Table Rock -- Pawnee County
A strange table-like rock formation was found near the north fork of the Nemaha River. Petroglyphs, carved on the walls of nearby caves and on large stones which jut from the river bluff, allude to its importance during earlier cultures. However, man and the elements destroyed the landmark in 1869.
Platted in 1855, "Table Rock" did not advance from "a paper town" until Charles Giddings, an Episcopal minister hired by the Nebraska Settlement Company, led a colony of emigrants from Pennsylvania and New York to the territory in 1856-57. Told that "...a railroad will be built momentarily," 200 families established homes out on the prairie, 23 miles from the Missouri River.
In the first county election, Table Rock lost the race for county seat to Pawnee City by only 16 votes. By 1856 a post office was established, as was a school -- the first in Pawnee County. It was held in Lydia Giddings log home. By 1857 a flour mill was in operation, however, the plans for the railroad failed to materialize, making it difficult to get crops to market. After flood waters inundated the original town site in 1858, many people packed up and left. "So greatly discouraged were the settlers," wrote Elder Giddings, "that by the end of the year only 15 families remained -- and they were too poor to leave."
For several years thereafter, meetings, public worship, or "the literary society" were held at the Giddings home nearly every night in the week. In 1862 a stone schoolhouse was built, said to be "the largest and best in all of Southeast Nebraska." During the Civil War, "Jayhawkers" terrorized the area until they were captured and hanged.
Many musical groups were organized with the coming of Czech and German immigrants in 1860-80, which enhanced school, community, and lodge picnics. The bandstand, built after World War I, provided the setting for Saturday night concerts in the park and there were "platform dances."
Chauncey Norris established a store in 1869. In 1871-72 the Atchison & Nebraska Railroad finally built its line, and soon a hotel and several businesses were in operation. In 1881 two severe floods and a fire caused the initial town site to move to "Upper Town," one mile west.
A creamery, established in 1880, was managed by William Sutton. It becoming "one of the greatest cream stations" before being purchased by the Beatrice Creamery in 1896. A 105-foot smoke stack is all that remains of the two thriving brick yards, built in the 1880s. Table Rock Clay Company was formed in 1896. Frank Taylor established the "Table Rock Argus," in 1884. In 1974, after the sudden death of its last editor, Rudolph Senft, the "Argus" became a page in the "Pawnee Republican."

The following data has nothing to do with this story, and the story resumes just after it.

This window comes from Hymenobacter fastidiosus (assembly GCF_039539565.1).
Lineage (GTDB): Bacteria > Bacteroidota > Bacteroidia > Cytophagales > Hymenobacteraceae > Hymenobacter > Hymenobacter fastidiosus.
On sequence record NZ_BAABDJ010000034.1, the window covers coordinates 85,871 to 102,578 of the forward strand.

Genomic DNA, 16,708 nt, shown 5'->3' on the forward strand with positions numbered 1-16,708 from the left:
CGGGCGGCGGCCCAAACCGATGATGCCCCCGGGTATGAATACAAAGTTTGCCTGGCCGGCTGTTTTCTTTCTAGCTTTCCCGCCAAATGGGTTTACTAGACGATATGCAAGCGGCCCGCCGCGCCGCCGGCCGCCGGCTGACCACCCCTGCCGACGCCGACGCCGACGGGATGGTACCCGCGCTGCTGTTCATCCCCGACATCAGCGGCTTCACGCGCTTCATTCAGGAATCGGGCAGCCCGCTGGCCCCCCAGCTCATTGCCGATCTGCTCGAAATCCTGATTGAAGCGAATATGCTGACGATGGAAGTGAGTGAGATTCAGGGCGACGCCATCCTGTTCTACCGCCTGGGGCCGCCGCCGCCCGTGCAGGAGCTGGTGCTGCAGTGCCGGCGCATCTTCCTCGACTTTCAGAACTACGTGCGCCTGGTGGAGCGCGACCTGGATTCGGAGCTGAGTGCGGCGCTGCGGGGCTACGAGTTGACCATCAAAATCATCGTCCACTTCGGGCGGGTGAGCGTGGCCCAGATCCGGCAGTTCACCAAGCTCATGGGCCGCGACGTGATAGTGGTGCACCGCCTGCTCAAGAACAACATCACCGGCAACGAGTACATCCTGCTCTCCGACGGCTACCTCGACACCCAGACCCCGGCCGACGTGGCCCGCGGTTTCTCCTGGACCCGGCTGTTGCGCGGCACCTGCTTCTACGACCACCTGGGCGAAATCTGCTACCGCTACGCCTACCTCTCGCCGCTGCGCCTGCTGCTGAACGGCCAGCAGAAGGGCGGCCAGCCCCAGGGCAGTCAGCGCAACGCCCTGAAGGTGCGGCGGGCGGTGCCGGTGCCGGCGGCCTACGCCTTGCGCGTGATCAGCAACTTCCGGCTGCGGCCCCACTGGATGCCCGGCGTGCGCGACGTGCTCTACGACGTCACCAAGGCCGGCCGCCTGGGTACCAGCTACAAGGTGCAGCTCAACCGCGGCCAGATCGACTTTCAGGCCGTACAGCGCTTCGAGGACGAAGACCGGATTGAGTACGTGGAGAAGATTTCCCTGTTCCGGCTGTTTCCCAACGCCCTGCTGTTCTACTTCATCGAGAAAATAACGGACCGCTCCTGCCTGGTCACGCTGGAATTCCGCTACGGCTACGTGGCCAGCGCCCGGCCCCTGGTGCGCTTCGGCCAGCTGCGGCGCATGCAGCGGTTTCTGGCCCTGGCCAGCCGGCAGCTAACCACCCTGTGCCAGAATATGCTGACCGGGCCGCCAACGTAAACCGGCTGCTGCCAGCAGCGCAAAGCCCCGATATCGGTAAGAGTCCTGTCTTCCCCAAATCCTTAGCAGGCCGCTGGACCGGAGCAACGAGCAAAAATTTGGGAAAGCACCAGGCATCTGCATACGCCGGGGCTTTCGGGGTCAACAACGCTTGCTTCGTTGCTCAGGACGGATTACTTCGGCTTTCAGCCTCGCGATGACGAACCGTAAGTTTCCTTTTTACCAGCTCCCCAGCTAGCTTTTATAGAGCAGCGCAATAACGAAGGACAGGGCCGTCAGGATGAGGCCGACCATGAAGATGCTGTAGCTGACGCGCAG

In February 1920 fire destroyed five buildings on main street. There was a gaping hole behind a high board fence until 1969, when the post office was built. The telephone building was built in 1976.
Table Rock's District 33 still serves students in our town and the surrounding area. Losing its accredited status in the 1950s, it was enlarged in 1956 when it was joined by ten rural schools. A new school was built in 1964, with Steinauer joining in 1982 and Elk Creek in 1984. Accreditation was regained in 1983, with K-12 classes currently provided for 136 students. A strong musical program, established in 1928, resulted in the state championship for the band in 1931, and nine consecutive superior ratings in marching band festivals from 1966 to 1974.
Methodist and Church of Christ congregations remain active, with the old St. John's Catholic Church (thought to be the oldest established church in southeast Nebraska) maintained as a museum.
Table Rock's centennial was celebrated in July 1958, with a 65-person cast, four-act pastoral play, depicting our history. The 1967 Nebraska centennial was observed with the "Ballad of Pawnee County" performed at the Table Rock Festival. Directed by four UNL students, it had a cast of 80. A pageant, "History of Table Rock" was presented at the festival in 1992, and a Q125 observance, "The Best Little Brick Town in Nebraska" was produced in 1992.
The Table Rock Historical Society maintains the "Argus" Shop, the opera house, and five other buildings as museums. Persons from our community who served in Nebraska's Legislature include: C.I. Norris, William Sutton, and Frank Taylor.
By Nettie Stehlik, historian, Box 20 Route 1, Table Rock, NE 68447.
ADDITIONAL MATERIAL: A story about Table Rock, was compiled in 1987 by Nettie Stehlik. The manuscript is on file with the Nebraska State Historical Society.